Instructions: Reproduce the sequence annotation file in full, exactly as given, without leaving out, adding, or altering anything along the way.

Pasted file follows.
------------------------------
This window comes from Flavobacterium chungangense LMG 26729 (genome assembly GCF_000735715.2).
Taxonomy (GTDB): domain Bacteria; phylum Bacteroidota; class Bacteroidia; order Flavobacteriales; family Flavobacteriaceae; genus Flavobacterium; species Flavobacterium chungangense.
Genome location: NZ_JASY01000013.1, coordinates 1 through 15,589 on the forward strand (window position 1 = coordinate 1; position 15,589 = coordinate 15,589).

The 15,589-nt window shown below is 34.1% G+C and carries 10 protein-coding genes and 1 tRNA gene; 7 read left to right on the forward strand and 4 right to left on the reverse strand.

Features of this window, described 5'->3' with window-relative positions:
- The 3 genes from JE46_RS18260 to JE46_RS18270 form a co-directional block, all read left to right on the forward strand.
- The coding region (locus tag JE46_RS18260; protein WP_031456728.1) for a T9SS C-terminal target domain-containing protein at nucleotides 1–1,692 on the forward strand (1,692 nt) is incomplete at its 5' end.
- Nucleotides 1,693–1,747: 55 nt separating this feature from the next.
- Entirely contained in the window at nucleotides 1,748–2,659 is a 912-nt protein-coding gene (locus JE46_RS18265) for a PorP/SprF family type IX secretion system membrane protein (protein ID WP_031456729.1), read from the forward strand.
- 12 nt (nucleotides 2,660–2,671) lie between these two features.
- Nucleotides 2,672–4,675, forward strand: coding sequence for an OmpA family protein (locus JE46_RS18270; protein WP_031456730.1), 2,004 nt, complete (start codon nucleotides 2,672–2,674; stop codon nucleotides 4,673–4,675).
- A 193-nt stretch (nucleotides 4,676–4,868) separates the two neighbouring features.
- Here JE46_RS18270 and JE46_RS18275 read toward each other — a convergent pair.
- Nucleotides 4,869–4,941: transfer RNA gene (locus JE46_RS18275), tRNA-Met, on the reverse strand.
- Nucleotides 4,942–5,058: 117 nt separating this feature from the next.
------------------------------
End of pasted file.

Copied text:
This window comes from Flavobacterium chungangense LMG 26729 (genome assembly GCF_000735715.2).
Taxonomy (GTDB): domain Bacteria; phylum Bacteroidota; class Bacteroidia; order Flavobacteriales; family Flavobacteriaceae; genus Flavobacterium; species Flavobacterium chungangense.
Genome location: NZ_JASY01000013.1, coordinates 1 through 15,589 on the forward strand (window position 1 = coordinate 1; position 15,589 = coordinate 15,589).

The 15,589-nt window shown below is 34.1% G+C and carries 10 protein-coding genes and 1 tRNA gene; 7 read left to right on the forward strand and 4 right to left on the reverse strand.

Features of this window, described 5'->3' with window-relative positions:
- The 3 genes from JE46_RS18260 to JE46_RS18270 form a co-directional block, all read left to right on the forward strand.
- The coding region (locus tag JE46_RS18260; protein WP_031456728.1) for a T9SS C-terminal target domain-containing protein at nucleotides 1–1,692 on the forward strand (1,692 nt) is incomplete at its 5' end.
- Nucleotides 1,693–1,747: 55 nt separating this feature from the next.
- Entirely contained in the window at nucleotides 1,748–2,659 is a 912-nt protein-coding gene (locus JE46_RS18265) for a PorP/SprF family type IX secretion system membrane protein (protein ID WP_031456729.1), read from the forward strand.
- 12 nt (nucleotides 2,660–2,671) lie between these two features.
- Nucleotides 2,672–4,675, forward strand: coding sequence for an OmpA family protein (locus JE46_RS18270; protein WP_031456730.1), 2,004 nt, complete (start codon nucleotides 2,672–2,674; stop codon nucleotides 4,673–4,675).
- A 193-nt stretch (nucleotides 4,676–4,868) separates the two neighbouring features.
- Here JE46_RS18270 and JE46_RS18275 read toward each other — a convergent pair.
- Nucleotides 4,869–4,941: transfer RNA gene (locus JE46_RS18275), tRNA-Met, on the reverse strand.
- Nucleotides 4,942–5,058: 117 nt separating this feature from the next.